Medicare Claim Processors’ Reimbursement and G-CSF Choice Among Non-Hodgkin Lymphoma Patients | Page 3
Published Online: August 21, 2013
Xiaoyun Pan, PhD and Usha Sambamoorthi, PhD
The study population consisted of 7249 patients; 38.45% had prophylactic G-CSF prescription during the first cycle of chemotherapy (data not presented in tabular form). The mean age was 76 years. An overwhelming majority of patients were white (92%). Fifty-one percent were females. The most common histology type at diagnosis was diffuse large cell lymphoma (DLC) (43%). A majority of patients were diagnosed with B symptom and others (54%) with stage I (26%), stage II (17%), stage III (18%), and stage IV (32%). Approximately 40% had at least 1 comorbid condition within the 12-month period before diagnosis. Forty-fi ve percent received ABC with rituximab and 9% patients received ABC without rituximab.
Determination of Reimbursement Policies
Table 1 describes the average estimated reimbursement amounts across all 108 Medicare claim processor groups and also estimated reimbursement amount at the patient level. The estimated average reimbursement amount at the patient level was $6239 and median was $6014. For ease of presentation, in this table we also grouped average reimbursement amounts in 4 categories: 1) less than $5669; 2) $5669 to $6901; 3) $6901 to $8094; and 4) greater than $8094. The top panel of the table presents the number and percentage of Medicare claim processor groups at different estimated average reimbursement levels.
The results from the OLS regressions on reimbursement amounts at patient level are summarized in the bottom panel of Table 1. F-test from the regression indicated that there were statistically significant variations in the estimated chemotherapy reimbursement amount across Medicare claim processor groups (P <.0001).
To identify reimbursement policies of the claim processors (bundled vs separate payments), we also examined chemotherapy administration codes across different Medicare claim processor groups. The average number of chemotherapy administration codes used in the first cycle of chemotherapy was 5 in top deciles, while the average number of chemotherapy administration codes was 3 in bottom deciles. We further identifi ed administration codes in top deciles and not in bottom deciles: Current Procedural Terminology (CPT) code 96408. The code indicates “more than once per day for each drug the oncologist provides.” Administration codes in bottom decile and not in top decile included CPT code 96523, indicating “only payable when not billed with other service.” Therefore, we speculated that bundling policy is more likely to be the source of variations in estimated chemotherapy reimbursement. It is plausible that Medicare claim processors with low estimated average reimbursement amounts were using bundled payments and those with high estimated average reimbursement amounts were using separatepayments for services and drugs delivered.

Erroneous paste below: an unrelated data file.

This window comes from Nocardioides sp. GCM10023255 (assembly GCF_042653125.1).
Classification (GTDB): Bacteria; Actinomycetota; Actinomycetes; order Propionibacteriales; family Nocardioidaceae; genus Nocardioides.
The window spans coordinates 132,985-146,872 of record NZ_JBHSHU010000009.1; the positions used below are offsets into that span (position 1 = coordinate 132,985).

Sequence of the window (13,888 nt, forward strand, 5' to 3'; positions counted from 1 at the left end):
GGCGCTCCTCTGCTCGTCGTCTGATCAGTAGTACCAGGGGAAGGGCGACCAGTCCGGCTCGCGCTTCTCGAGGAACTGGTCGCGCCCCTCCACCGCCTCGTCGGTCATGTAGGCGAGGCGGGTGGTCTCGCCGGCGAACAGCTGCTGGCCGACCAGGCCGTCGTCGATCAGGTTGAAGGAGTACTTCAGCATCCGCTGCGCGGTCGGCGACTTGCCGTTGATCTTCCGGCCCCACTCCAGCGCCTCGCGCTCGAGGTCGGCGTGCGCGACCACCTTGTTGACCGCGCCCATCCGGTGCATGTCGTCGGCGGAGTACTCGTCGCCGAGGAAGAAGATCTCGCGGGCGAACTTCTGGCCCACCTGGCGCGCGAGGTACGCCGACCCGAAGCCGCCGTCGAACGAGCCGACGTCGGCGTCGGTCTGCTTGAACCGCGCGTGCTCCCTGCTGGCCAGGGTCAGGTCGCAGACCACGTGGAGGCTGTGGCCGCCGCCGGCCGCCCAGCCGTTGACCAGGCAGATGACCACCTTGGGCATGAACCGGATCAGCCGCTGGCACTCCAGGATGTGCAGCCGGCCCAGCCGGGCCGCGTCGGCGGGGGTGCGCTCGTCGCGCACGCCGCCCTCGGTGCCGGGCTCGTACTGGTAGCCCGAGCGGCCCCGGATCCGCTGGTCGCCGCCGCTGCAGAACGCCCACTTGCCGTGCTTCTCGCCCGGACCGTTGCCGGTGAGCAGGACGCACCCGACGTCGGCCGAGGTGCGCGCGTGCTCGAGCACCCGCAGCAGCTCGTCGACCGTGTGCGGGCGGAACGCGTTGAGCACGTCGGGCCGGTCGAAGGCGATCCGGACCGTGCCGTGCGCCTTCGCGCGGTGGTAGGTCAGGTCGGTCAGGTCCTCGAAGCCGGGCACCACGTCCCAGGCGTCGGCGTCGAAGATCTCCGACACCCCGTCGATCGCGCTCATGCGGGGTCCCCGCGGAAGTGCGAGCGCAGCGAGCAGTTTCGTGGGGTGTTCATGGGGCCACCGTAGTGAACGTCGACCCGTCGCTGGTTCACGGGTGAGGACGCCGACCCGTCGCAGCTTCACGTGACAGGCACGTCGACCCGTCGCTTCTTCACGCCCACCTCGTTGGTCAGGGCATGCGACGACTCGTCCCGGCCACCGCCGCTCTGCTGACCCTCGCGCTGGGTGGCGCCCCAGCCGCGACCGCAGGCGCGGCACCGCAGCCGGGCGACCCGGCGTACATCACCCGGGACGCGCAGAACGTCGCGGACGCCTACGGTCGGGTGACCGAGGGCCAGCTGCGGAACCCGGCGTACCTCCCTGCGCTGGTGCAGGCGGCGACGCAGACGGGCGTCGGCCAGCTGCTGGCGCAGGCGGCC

Association Between Reimbursement Policies and G-CSF Prescription. The adjusted odds ratios (AORs) and the associated 95% confidence intervals (CIs) from 2 logistic regressions are presented in Table 2. In the first model (without average chemotherapy reimbursement variable), the results showed that chemotherapy type, race, age group at diagnosis, histology, and time-trend were signifi cantly associated with G-CSF prescription. Results from the second model (with average chemotherapy reimbursement variable) revealed that while patient-level factors continued to have a statistically signifi cant association with G-CSF prescription, the average chemotherapy reimbursement level variable also contributed to G-CSF prescription. For ease of interpretation, estimated chemotherapy reimbursement amount from the OLS regression was divided by $1000. After controlling for patients’ demographic, clinical factors, and area socioeconomic status, we found that, for every $1000 increase in estimated physician reimbursement amounts, the likelihood of G-CSF prescription decreased. The AOR was 0.91 with 95% CI (0.85-0.97). If the reimbursement amounts were to be expressed in units of $100, this result would translate to a 0.9% decrease in G-CSF prescription likelihood for an average increase of $100 in chemotherapy reimbursement amounts.
Our study set out to examine the relationship between Medicare claim processors’ reimbursement policies and G-CSF prescription among patients with NHL. Reimbursement policies of Medicare claim processors were identified with an indirect approach using average estimated reimbursement amount for the fi rst cycle of chemotherapy (21 days) after initiation and the number of drugs and services delivered during this period. We found that Medicare claim processors with lower reimbursement amounts used bundled payment polices and those with higher average reimbursement amounts used separate payments for services and drugs. Our study did not assess the actual payment polices of each of the claim processors. Future studies are needed to relate the actual payment polices to physician reimbursement amounts for chemotherapy.
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